Six dogs make up Tulsa's canine bomb squad
BY JERRY WOFFORD World Staff Writer
Monday, February 18, 2013
2/18/13 at 9:37 AM
Don knew exactly what he was sniffing for when he went from car to car Friday afternoon, and he knew what he'd get when he found it.
His handler, Tulsa Police Officer Duke Stinnett, took the German shepherd around the parking lot, and they eventually got to the car where Stinnett had placed an object that mimics the smell of an explosive device. Don sniffed around the car, visibly more excited. Then he sat down.
He found the device, so he got his chew toy.
Don is one of six dogs in the Explosives Detection Canine Team that patrols Tulsa International Airport. The dogs are a partnership between the Tulsa Police Department and the Transportation Security Administration.
The dogs use their keen sense of smell to inspect cargo that goes on passenger airplanes. Their skill is a vital part of the airport's security measures, and the dogs provide a benefit to people in northeast Oklahoma as one of two explosive device-detecting dog teams in the region.
"Our work there (at the airport) is entirely using canines for patrolling and examining cargo," said Sgt. Jacob Thompson, head of the Tulsa Police Department's Bomb Unit.
The dogs are owned and initially trained by the TSA, then paired with law enforcement officers on contract. There are about 800 similar teams across the country, Stinnett said.
The handlers from Tulsa go to Lackland Air Force Base near San Antonio for 10 weeks of training with the dogs before they can start patrols, Thompson said.
At the airport, the dogs are called upon to inspect bags and supplement other screening methods, inspect freight that comes into the secured part of the airport, inspect cars that are left unattended in loading zones and inspect bags that are left unattended in the airport.
"Despite the announcement the lady makes 15 times telling you to not do it (leave bags unattended), people still do," Thompson said.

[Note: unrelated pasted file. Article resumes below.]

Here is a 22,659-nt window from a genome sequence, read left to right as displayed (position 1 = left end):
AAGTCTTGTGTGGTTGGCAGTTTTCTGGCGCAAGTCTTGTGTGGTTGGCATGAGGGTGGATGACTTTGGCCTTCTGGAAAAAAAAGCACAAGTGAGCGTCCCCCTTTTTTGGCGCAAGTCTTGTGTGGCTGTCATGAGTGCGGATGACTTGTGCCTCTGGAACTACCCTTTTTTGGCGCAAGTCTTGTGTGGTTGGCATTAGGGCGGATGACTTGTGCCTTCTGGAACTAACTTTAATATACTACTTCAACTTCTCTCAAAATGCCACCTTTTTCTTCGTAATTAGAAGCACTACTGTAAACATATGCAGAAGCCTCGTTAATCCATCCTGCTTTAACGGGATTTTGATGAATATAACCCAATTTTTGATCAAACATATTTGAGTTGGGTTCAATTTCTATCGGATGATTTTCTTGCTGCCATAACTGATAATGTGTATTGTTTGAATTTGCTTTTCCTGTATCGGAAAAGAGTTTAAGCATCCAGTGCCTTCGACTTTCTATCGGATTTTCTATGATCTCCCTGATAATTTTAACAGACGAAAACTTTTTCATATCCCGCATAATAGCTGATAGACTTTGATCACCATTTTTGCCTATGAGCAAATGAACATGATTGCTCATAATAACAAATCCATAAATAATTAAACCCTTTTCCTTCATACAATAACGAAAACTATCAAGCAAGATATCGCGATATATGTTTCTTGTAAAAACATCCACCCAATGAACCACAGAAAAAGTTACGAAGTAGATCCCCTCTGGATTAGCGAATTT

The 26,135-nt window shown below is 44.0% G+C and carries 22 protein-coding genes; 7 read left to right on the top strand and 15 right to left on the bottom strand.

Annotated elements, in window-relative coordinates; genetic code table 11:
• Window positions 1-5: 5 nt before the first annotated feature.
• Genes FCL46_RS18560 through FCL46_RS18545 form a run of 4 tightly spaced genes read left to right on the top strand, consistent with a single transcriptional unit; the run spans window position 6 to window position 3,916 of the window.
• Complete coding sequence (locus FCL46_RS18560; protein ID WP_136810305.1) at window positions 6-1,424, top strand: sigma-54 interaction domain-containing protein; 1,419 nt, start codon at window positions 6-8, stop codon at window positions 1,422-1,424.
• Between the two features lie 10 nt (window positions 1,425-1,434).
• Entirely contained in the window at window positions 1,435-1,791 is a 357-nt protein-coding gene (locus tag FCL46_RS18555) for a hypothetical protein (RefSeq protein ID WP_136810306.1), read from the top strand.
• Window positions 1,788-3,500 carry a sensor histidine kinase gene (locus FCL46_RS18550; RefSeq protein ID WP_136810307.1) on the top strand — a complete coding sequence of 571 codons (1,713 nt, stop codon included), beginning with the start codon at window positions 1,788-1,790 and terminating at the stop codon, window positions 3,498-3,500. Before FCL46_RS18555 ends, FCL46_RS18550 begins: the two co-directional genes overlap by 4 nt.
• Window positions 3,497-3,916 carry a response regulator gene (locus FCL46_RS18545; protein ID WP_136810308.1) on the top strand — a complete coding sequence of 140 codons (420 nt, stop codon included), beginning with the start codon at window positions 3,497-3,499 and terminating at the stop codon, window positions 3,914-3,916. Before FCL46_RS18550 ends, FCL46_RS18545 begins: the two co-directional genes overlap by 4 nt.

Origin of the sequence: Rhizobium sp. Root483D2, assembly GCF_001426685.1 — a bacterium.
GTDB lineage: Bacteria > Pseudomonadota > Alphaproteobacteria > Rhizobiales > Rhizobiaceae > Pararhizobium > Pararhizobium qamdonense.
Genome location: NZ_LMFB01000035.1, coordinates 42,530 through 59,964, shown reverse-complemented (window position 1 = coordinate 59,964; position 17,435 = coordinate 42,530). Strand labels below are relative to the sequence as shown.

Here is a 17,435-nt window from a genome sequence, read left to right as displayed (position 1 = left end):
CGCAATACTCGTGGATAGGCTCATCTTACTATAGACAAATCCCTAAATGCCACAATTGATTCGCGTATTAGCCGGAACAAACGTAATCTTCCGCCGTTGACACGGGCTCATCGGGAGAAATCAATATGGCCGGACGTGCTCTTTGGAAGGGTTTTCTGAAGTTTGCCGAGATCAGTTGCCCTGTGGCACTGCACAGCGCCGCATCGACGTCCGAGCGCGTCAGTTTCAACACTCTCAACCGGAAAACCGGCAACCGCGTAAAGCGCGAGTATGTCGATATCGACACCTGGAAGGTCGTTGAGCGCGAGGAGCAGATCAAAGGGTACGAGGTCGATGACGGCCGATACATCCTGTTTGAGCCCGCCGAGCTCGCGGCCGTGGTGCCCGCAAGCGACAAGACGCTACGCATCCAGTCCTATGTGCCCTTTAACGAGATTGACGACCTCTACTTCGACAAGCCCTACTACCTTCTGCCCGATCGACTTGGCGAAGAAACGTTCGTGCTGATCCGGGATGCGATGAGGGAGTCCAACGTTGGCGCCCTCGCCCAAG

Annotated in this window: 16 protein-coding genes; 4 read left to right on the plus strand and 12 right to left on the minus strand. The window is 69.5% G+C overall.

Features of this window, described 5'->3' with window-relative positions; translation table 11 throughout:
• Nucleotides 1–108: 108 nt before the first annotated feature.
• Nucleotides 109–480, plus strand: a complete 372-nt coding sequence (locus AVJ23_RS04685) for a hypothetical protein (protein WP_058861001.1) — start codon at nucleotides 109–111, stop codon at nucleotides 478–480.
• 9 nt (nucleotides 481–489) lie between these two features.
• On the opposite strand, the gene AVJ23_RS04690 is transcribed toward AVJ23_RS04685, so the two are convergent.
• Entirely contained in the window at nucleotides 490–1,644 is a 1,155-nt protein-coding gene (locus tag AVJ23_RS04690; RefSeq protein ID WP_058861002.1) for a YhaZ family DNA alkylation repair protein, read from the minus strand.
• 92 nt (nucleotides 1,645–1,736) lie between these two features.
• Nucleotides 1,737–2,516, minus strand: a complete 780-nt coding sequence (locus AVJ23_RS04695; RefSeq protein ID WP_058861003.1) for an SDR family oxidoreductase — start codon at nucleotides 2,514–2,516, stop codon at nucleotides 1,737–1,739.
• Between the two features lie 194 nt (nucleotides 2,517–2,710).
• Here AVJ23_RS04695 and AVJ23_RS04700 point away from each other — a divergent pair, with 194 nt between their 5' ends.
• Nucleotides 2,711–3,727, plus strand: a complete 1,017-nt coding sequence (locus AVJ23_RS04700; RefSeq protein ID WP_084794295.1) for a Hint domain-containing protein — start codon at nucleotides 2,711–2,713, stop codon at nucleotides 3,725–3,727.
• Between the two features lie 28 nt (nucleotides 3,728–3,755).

The screening machines used by the TSA are effective, but the skills the dogs have are unmatched, he said.
"There are products man has made to simulate the abilities, but nothing works as well as the God-given gift dogs have," Thompson said.
Another crucial role of the dogs is just being a presence at the airport. On regular patrols, just having the dogs out can act as a deterrent.
Thompson said people often see the dogs and ask what they are looking for while on patrol.
"I tell people they sniff out bad thoughts," Thompson said. "That's a big part to deterrence."
Part of the contract for the dogs stipulates that they and their handlers must work at the airport at least 80 percent of the time, and Thompson said his unit works there more than that. But if they are needed to detect explosive devices elsewhere, they can respond.
The dogs have responded to threats at area courthouses and even recently at the Tulsa Jail, he said.
Tulsa was one of the first police departments to participate in the program when it started in the 1980s, Thompson said. At the time, the TSA didn't exist and the program was operated by the Federal Aviation Administration.
After the terrorist attacks of Sept. 11, 2001, the TSA was formed as part of the Department of Homeland Security, and it took over the National Explosives Detection Canine Program.
Their mission has expanded beyond air travel and can include any form of transportation. Therefore, the dogs can also be used at the Tulsa Port of Catoosa, Thompson said.
"They're trained to smell bags and luggage - inanimate objects," Thompson said.
"Having six teams, we have a lot of capability."
The dogs go home with their handlers every day, but Stinnett said he makes sure Don doesn't become too much a family pet so that his job performance won't suffer.
"It's a fine line to have him between a pet and an employee," Stinnett said.
Original Print Headline: Canine bomb squad
Jerry Wofford 918-581-8310
Tulsa Police Officer Duke Stinnett leads Don, a German shepherd, as he sniffs cars in a rental car lot during an Explosives Detection Canine Team training exercise on Friday. The team works through the Tulsa Police Department and the federal Transportation Security Administration to enhance security at Tulsa International Airport. CORY YOUNG / Tulsa World
A German shepherd sniffs for possible explosives in vehicles at a rental car lot near Tulsa International Airport during a training exercise Friday. CORY YOUNG / Tulsa World